The largest investment most people will ever make is their home, and there is no better advocate for homeowners in regard to affordability, building standards and consumer protection than the Home Builders Association of Lake-Sumter.
With heavy rainstorms so prevalent this time of year, many owners of manufactured homes, businesses, homes with metal roofing, campers and flat roofs battle endlessly against roof leaks. Unlike roofs with conventional three-tab or architectural fiberglass asphalt shingles, in which roof penetrations are typically easier to see, these other roofs can develop leaks anywhere. Finding a leak in a manufactured home, flat roof or camper is virtually impossible in some cases.
It’s summertime in Central Florida, and in a matter of minutes the weather can go from hot and sunny to stormy with the temperature dropping 25 degrees. Extreme weather changes are rough on your roof and, according to Mike Curry of Curry’s Roofing, most homeowner’s have no idea until it’s too late.
Patience is a virtue, but when it comes to painting it is a necessity. A successful paint job starts long before the first tint is added or bucket is opened; it begins with thorough preparation of the surface. Slapping a coat of paint on an unprepared surface is like applying makeup to a dirty face — it just won’t look right.
Many homeowners who start remodeling projects, which require room additions, are stunned with sticker-shock by the hidden costs of this type of project. Most of them think, and rightly so, adding a room to a house should be really simple and not too expensive. However, that is not the case in Lake County or the state of Florida.
With the base price of most new homes anywhere from $80-$120 per square foot, savvy homeowners understand the necessity of utilizing every available space.
On March 21, President Obama signed the Homeowner Flood Insurance Affordability Act of 2014 into law. This legislation repeals and delays certain aspects of the Biggert-Waters Flood Insurance Reform Act of 2012, which was put in place to eliminate the federal subsidizing of rates for homeowners and businesses in known flood areas.
New technology in residential electrical boxes and breakers has made homes safer, but these products have created some unintended problems for homeowners according to Kelly Lenhart, owner of Lenhart Electric Company in Wildwood.
The American and local economies heavily depend on a robust housing market because a house is the one true product manufactured in America. In addition, it is the best catalyst for a household formation.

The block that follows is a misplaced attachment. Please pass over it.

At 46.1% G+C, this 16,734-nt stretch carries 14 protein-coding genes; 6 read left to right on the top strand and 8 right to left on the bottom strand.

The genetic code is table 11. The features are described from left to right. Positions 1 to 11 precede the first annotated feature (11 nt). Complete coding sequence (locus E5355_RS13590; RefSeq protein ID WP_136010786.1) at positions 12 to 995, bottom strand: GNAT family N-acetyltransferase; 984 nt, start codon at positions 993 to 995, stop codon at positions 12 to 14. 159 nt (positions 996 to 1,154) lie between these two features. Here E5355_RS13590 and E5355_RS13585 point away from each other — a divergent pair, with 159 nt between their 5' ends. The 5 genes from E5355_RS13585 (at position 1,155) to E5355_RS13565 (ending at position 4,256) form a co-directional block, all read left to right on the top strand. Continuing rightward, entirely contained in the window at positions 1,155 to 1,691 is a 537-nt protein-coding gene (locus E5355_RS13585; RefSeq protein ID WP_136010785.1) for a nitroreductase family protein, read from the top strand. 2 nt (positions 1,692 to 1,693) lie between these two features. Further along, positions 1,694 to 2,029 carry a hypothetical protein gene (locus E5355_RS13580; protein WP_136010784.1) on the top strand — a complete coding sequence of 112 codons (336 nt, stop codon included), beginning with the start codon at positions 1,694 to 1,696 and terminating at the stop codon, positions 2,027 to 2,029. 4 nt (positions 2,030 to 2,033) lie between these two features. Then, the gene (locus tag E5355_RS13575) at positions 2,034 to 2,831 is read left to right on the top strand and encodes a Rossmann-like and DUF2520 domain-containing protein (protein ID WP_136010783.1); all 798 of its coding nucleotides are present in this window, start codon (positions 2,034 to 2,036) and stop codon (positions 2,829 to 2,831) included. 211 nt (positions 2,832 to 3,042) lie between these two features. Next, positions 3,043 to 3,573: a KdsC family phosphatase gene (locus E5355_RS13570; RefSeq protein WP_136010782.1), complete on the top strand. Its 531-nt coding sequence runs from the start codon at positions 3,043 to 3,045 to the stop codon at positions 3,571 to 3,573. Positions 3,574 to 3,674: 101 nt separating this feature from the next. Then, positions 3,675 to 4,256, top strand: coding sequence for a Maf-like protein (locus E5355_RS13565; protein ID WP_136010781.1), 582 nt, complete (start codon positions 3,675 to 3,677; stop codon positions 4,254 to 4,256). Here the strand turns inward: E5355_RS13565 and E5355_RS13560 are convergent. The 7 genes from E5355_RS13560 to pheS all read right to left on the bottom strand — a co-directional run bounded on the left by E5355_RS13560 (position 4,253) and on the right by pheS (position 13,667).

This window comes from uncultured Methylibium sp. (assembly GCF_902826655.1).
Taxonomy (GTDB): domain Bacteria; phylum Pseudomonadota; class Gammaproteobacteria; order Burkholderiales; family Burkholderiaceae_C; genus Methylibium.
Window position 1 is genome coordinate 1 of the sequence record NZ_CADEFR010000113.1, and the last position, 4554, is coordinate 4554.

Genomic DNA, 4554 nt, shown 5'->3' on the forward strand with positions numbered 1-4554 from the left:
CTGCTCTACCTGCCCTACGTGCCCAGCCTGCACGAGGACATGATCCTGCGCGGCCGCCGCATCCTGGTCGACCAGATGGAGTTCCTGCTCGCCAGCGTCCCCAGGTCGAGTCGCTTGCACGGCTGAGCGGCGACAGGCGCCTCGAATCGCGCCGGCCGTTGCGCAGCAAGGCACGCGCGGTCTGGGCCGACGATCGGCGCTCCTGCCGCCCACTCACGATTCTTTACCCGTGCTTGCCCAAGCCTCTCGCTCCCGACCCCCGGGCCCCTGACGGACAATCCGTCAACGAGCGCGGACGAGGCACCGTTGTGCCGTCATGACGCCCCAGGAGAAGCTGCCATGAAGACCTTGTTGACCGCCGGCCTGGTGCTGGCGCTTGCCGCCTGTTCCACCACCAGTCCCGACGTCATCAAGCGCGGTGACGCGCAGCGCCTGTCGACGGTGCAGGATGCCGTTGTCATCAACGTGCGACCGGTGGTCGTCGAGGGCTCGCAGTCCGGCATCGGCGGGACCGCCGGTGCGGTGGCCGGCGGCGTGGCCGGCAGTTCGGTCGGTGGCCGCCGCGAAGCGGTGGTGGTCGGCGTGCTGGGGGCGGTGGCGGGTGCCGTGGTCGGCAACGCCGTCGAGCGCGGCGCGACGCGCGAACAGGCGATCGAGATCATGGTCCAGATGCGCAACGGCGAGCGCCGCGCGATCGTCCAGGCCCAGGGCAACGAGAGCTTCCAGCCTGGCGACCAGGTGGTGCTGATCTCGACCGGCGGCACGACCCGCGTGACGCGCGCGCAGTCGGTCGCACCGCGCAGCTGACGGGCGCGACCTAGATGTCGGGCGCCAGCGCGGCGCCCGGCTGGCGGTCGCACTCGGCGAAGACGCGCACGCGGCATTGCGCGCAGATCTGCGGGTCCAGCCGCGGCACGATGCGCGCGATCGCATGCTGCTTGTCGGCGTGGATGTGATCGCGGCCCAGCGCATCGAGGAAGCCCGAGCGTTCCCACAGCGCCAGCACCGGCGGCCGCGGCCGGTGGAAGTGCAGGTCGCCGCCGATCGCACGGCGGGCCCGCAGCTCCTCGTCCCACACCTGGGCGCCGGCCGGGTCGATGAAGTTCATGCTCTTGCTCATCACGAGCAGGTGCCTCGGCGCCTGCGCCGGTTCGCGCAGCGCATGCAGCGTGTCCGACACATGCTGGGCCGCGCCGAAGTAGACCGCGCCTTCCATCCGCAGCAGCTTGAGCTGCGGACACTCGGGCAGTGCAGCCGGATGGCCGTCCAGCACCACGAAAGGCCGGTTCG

An air conditioner breaking down in the midst of summer is the worst time for a homeowner not to know anything about their cooling and heating system.
The old adage, “They’ll steal anything that is not nailed down” is truer today than ever before, especially on construction jobsites.
For many home buyers, an Energy Smart Home typically means a home built with costly, high-tech gadgets. However, there is a movement in home design that takes a less costly, passive approach by incorporating energy-saving features into the building plans. By focusing on practical, proven methods of construction in the plans, builders are able to offer to their buyers homes with stunning energy savings. The real challenge with these designs is making them unseen to the home buyer.
How many times a day do you go through your front, side or garage-entry door and wince because of how ugly, worn-out or beat up it looks? Florida’s rainy, hot tropical climate is brutal on doors and for years, homeowners had to accept ugly doors as a reality. Today, thanks to technology, beautiful, long-lasting doors can be found at very reasonable prices.
Reverse mortgages have become one of the more popular home mortgage options available for seniors in the area, but for many, reverse mortgages remain a mystery and are viewed very skeptically. Most reverse mortgage pitches seem too good to be true and it leaves seniors looking for the hitch.
T he joy and excitement felt by project owners at the beginning of the construction process typically wane as unexpected problems create havoc on well-intentioned plans. The root causes of many of these problems that arise during the construction process are the mistakes caused by inattentiveness, inexperience, miscommunication and poor processes.